on the type of task and whether participants were working alone or in
Dr St. Claire said: ?Our research findings suggest that the
commonplace tea or coffee break might backfire in business situations,
particularly where men are concerned. Far from reducing stress, it
might actually make things worse.?
The study also tested the impact of expectations, or whether someone
who chooses to have a cup of coffee, believing it will speed reaction
times, actually feels less stressed if under pressure to do something
For this reason, in one set of tests, researchers told 32 people that
their coffee contained caffeine which would help their performance,
another 32 that their drink did not, and a third group of 32 that they
were having caffeine which causes stress-like side effects. Unknown to
the participants, however, half of the drinks actually contained 200
mg of caffeine and the other half had none.
After drinking, all in the experiment did two stressful tasks and a
series of other tests. Unexpectedly, men who had been told that their
coffee contained caffeine to enhance performance had higher heart
rates and felt more stressed. Actual caffeine consumption made people
generally less confident about their ability to cope and, again
surprisingly, made men feel more ?stressed?.
Videos taken during the experiments showed that caffeine tended to
make men look more physically tense and sound less relaxed during a
stressful public speaking task. However, it tended to reduce ratings
of stress in women.
In other experiments, involving same-sex groups of five, individuals
first thought out their own solutions to a problem and then agreed a
set of group decisions after discussion. This time, coffee was found
to reduce some feelings of stress, particularly in men, but tended to
make team-working less effective. For men, in particular, it meant
that the solutions suggested after group discussion were not as good
as those devised alone."
In fact, it seems that for women, coffee has a severe effect on
helping them deal with stress. In a study of nurses who committed
suicide, those who drank two or more cups of coffee a day committed
suicide 70 percent less than those who were not coffee drinkers.
British Medical Journal
"Stress and suicide in the Nurses' Health Study"
"Women who drank two or more cups of coffee per day had a 70% lower
risk of suicide compared with those who never drank coffee."
You may also want to encourage them to drink tea rather than coffee.
Green tea, especially, can prevent cancer, is full of
cancer-preventing antioxidants and can even help them lose weight. You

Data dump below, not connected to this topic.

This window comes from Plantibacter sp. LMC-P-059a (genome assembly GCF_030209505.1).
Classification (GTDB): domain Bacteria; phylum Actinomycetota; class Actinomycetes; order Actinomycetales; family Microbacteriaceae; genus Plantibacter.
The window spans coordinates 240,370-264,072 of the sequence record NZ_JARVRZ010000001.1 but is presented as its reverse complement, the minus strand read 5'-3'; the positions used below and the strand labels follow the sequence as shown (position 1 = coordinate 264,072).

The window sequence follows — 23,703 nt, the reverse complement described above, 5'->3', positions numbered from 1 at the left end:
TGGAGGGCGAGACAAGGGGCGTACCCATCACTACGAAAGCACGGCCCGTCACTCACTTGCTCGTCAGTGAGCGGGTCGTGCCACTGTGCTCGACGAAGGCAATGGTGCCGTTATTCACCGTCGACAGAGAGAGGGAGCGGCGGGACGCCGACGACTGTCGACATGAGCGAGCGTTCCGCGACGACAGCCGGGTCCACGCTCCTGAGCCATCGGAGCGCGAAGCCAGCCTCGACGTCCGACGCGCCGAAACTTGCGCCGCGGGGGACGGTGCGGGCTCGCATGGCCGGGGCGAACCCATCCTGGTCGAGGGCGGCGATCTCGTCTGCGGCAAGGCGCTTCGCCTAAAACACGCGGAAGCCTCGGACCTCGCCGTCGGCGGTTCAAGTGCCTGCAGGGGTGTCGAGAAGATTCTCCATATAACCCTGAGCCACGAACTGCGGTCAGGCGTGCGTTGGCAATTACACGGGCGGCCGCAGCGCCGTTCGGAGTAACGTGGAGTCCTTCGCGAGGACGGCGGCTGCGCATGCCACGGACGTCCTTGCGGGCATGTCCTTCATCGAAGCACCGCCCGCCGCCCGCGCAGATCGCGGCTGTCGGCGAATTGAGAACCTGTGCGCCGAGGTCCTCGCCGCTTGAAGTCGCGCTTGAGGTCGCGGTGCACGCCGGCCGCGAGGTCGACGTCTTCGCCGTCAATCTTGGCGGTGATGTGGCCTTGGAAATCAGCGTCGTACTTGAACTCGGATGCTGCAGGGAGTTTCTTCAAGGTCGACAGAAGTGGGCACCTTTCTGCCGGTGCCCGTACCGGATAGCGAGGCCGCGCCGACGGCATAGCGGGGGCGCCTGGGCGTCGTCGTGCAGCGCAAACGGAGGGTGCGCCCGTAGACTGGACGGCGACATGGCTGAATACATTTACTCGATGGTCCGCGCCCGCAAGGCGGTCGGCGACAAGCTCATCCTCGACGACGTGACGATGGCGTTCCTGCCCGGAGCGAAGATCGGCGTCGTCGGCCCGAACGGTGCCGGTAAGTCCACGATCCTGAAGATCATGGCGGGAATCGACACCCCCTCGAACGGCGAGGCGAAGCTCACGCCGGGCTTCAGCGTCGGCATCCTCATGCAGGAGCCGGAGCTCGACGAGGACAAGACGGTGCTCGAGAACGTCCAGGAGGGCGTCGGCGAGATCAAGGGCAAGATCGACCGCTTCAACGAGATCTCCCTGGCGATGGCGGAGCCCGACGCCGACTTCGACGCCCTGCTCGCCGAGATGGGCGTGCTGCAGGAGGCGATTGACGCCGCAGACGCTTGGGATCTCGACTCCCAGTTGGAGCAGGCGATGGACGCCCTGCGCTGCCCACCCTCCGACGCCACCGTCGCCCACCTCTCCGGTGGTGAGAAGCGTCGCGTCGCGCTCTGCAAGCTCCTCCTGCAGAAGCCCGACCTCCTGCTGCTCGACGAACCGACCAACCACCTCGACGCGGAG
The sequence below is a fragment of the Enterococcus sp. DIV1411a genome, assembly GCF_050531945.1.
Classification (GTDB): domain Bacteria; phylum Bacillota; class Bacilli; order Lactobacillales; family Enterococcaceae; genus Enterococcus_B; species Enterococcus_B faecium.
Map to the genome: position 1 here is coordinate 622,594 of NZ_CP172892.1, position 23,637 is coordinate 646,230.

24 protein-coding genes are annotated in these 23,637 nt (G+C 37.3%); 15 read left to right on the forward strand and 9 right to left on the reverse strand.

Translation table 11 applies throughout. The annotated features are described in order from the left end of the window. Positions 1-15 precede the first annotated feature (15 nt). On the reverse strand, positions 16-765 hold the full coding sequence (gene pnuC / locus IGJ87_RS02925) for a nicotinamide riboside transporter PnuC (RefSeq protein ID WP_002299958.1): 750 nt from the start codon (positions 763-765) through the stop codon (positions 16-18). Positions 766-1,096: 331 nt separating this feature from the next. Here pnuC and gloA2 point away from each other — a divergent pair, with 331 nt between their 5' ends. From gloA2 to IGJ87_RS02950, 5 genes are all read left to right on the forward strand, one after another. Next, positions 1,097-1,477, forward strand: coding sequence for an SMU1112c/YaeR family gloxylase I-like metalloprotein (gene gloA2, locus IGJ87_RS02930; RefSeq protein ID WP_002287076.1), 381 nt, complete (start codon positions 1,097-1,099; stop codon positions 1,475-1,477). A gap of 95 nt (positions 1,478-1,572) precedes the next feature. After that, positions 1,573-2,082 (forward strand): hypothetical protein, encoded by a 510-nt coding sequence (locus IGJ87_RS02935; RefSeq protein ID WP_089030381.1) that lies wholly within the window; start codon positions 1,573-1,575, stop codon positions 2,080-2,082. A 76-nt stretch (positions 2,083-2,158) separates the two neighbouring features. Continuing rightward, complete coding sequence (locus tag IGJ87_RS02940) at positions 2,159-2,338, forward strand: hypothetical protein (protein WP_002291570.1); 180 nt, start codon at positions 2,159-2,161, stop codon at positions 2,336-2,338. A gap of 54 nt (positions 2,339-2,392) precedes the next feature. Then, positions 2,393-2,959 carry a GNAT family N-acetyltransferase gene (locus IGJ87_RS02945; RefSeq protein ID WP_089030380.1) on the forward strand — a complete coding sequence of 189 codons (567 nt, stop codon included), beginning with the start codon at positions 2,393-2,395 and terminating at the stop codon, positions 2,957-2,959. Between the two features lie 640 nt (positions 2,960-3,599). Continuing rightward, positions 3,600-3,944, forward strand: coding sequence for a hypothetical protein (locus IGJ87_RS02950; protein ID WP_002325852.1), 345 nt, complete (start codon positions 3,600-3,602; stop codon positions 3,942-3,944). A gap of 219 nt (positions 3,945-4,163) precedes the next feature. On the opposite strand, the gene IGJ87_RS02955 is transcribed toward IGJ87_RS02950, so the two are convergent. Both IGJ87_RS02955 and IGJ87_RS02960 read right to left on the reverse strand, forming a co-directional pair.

could also encourage "fruit breaks" or some other, healthier activity
to replace coffee breaks.
For your workers' health, I would recommend staying with just bottled
water, but they might not go for that.
"Reducing Stress in the Workplace"
"Companies that encourage employees to take a "fruit break" or
5-minute walk find the employees will work more effectively than if
they are "hyped" by cigarette/coffee breaks and little physical
exercise in their jobs."
Here are some ideas from the BBC to create a healthier workplace:
(I will add, however, that their suggestion to replace coffee with
fruit juices is not perhaps the best idea either... fruit juices have
large amounts of sugar, bad for health and for teeth.)
BBC-- Healthier Workplaces
Here are some more tips for a healthy workplace:
Here are some further sources on coffee and health:
Wikipedia-- Coffee and health
Overall, I would say that these are the benefits:
workforce that is happy you take their suggestions
caffeine might increase their productivity
possible health benefits from coffee drinking and water
gained work time and family time as workers don't have to worry about
preparing their own drinks
helping women relieve stress
health side effects from too much soda
coffee drinkers need many bathroom breaks, which might nullify any
time savings you gain
possibly causing more stress in men
At the very least, you probably should start supplying them with
bottled water. That could be a "middle-of-the-road" gesture which
appeases them and helps them know that you listen to their concerns,
but will be less expensive and wouldn't jeapardize their health in any
coffee workplace productivity
coffee stress work
healthy coffee break study
If you need any additional clarificaton before rating, let me know and
I'll be glad to help.